Severely impaired workers may be entitled to independent living devices that cost more than $250 per item, and are not intended to accomplish any of the objectives of the services covered under the independent living allowance, see 17-06-02, Independent Living Allowance.
Devices that cost less than $250 are considered to be reimbursed through the independent living allowance (see exception, below).
For a definition of severely impaired workers, see 17-06-02, Independent Living Allowance. For up-to-date dollar figures, see 18-01-02, Benefit Dollar Amounts - Accidents from 1998.
The WSIB reimburses a severely impaired worker for a device if it
- helps restore a worker's ability to
- be mobile
- engage in self-care
- avoid further injury, or
- prevent future health complications due to the work-related injury
- is not intended to accomplish any of the objectives of the services covered by the independent living allowance (if the worker is receiving the allowance)
- meets a permanent or long-term need
- is appropriate, given the nature of the worker's impairment and functional limitations (e.g., it can be used safely and effectively)
- is prescribed or recommended by a health care practitioner
- is reasonable in terms of costs and anticipated benefits
- is cost-effective considering alternatives on the market
- meets performance standards generally accepted by medical or clinical rehabilitation specialists, and
- is certified by Canadian Standards Association International (C.S.A.I.) or meets other applicable safety standards.
- automatic page turners
- "Easylift" or "Veculator"-type chairs
- environmental controls
- hobby/sports equipment
- modification or purchase of suitable bicycles
- motorized scooters
- personal computers to enhance communication, and for therapeutic reasons for workers with severe head injuries
- remote vehicle starters
- special alert telephones
- special prosthetic devices
- hospital beds, chairs, mattresses, and
- sports wheelchairs.
This list is not exhaustive.
The WSIB may provide hospital beds to workers if their injury requires that they be moved frequently and this cannot be done without mechanical help.
In cases where a hospital bed is not necessary, the WSIB may provide a specialty mattress if it is prescribed for the worker's work-related condition. This does not include basic orthopaedic mattresses.
Medical conditions that could require the use of a hospital bed or mattress include severe burns, lung cancer, mesothelioma, lower extremity amputations, hip disarticulation, paraplegia, quadriplegia, hemiplegia, recurrent bed sores, or ulcerations that do not respond to other treatment.
If a worker requires a hospital bed or mattress, decision-makers consider entitlement to a model that corresponds to the size of the bed the worker currently uses (i.e., a double bed to accommodate a spouse).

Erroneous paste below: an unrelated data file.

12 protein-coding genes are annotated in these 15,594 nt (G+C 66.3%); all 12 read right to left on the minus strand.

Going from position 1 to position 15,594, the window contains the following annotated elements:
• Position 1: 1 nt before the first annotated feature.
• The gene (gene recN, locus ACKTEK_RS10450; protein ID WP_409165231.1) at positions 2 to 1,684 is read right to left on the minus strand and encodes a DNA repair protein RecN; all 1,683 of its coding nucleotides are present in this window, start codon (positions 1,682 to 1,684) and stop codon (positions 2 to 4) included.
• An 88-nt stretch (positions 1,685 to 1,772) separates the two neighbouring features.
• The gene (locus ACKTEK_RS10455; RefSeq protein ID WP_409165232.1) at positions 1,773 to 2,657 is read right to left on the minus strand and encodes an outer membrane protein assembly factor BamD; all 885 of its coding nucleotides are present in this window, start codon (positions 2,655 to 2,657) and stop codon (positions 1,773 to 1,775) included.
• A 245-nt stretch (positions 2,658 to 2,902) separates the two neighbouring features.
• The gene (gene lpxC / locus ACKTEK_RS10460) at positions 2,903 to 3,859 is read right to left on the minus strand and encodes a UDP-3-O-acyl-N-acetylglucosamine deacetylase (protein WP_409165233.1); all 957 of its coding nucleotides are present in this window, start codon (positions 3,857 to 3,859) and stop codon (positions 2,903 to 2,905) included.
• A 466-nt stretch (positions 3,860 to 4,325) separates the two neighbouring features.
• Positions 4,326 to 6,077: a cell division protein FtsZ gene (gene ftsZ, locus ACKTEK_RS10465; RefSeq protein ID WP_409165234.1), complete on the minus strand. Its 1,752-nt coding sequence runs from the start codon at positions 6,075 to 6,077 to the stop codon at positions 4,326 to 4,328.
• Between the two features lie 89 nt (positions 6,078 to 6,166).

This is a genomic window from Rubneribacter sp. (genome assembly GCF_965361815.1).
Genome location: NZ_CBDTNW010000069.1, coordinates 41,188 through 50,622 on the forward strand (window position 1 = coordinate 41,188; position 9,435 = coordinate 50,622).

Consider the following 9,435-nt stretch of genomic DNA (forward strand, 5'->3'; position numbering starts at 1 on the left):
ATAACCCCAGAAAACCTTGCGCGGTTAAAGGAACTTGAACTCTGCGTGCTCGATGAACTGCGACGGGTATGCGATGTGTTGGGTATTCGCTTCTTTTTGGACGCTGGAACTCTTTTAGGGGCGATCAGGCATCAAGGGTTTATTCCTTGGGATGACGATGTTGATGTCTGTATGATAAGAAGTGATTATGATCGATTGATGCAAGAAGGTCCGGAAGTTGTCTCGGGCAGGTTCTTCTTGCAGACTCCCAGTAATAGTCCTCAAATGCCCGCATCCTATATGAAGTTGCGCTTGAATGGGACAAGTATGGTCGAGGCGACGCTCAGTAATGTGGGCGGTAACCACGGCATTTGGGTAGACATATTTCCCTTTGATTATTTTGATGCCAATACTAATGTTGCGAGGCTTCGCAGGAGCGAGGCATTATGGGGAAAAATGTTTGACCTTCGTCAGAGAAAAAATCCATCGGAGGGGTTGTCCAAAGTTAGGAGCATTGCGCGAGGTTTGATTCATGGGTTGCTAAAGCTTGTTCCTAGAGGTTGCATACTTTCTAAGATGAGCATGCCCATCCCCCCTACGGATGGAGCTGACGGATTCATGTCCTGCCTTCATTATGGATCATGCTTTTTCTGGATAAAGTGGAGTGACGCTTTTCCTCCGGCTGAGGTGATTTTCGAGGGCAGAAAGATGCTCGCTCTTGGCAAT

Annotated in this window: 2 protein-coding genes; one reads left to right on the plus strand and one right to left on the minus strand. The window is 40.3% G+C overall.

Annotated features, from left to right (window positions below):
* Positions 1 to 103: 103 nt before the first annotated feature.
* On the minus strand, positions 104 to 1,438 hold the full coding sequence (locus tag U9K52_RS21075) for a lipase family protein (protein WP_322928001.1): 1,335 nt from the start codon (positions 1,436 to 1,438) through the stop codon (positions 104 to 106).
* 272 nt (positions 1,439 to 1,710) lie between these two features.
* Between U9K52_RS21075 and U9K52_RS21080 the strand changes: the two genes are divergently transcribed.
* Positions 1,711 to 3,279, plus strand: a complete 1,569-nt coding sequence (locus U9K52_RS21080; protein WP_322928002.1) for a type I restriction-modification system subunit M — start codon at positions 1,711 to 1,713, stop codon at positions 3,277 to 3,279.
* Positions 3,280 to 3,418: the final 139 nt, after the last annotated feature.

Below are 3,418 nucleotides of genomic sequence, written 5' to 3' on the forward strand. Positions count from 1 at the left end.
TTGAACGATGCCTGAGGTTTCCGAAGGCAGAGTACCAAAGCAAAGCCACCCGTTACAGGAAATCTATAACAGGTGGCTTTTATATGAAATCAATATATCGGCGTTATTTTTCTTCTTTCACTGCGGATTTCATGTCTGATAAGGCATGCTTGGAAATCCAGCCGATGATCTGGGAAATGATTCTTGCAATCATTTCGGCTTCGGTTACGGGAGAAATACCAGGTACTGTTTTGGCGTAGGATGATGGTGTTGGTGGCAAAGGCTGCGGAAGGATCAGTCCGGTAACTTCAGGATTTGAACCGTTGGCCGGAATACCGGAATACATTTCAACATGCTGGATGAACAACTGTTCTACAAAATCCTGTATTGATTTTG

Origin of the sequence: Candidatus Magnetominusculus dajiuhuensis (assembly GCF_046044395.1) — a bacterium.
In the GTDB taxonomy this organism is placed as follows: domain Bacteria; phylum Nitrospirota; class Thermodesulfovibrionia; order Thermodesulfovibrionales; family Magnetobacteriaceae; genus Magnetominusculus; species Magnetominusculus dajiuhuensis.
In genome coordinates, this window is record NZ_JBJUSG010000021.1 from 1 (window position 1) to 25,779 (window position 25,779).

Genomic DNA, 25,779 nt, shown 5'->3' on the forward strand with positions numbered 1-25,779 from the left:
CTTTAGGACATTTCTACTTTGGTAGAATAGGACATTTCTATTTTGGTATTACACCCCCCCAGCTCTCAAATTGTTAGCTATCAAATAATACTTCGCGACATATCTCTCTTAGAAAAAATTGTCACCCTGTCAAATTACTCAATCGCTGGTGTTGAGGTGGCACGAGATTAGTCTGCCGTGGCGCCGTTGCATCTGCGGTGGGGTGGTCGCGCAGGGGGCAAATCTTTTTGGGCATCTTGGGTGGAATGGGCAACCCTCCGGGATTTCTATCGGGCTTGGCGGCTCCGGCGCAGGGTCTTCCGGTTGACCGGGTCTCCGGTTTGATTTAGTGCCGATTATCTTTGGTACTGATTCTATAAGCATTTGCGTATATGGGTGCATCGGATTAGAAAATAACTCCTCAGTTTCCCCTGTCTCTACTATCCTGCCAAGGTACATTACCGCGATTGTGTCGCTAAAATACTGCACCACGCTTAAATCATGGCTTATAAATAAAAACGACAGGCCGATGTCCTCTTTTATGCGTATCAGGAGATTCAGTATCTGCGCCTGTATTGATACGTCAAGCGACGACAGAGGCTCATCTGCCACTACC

Entitlement to a hospital bed or mattress includes the purchase of specialty sheets, if required. This does not include standard sheets (e.g., double, queen, king).
The bed may have additional features such as heating or vibration if the decision-maker determines that these features are medically necessary forms of treatment for the worker.
If the impairment prevents a severely impaired worker from pursuing a hobby, the WSIB may provide hobby equipment specially designed or adapted to the worker's needs, for one hobby only. Workers may use the independent living allowance to purchase additional hobby equipment.
The WSIB does not reimburse workers under this policy for items that achieve the same objectives as the services covered by the independent living allowance.
For example, this policy does not cover payment for riding lawn mowers, tractors, snow blowers, home exercise equipment, etc., because the independent living allowance covers these needs.
Workers should get approval from the WSIB before purchasing an independent living device. If they purchase a device without pre-authorization, and the device is not approved, the worker will not be reimbursed.
In some cases, the WSIB may require workers to purchase a device from an approved vendor.
The WSIB processes payment upon submission of receipts from workers, or invoices from vendors.
The WSIB pays for maintenance, normal inspection, repair, and replacement of independent living devices (that cost over $250) unless the damage is due to misuse or to not following the warranty or operating instructions. Workers must ensure proper maintenance is carried out.
This policy applies to all decisions made on or after November 1, 1998, for all accidents.
This document replaces 17-06-03 dated October 12, 2004.
This document was previously published as:
17-06-03 dated June 15, 1999.
Workplace Safety and Insurance Act, 1997, as amended
Sections 32, 33
Workers' Compensation Act, R.S.O. 1990, as amended
#2, September 18, 2009, Page 476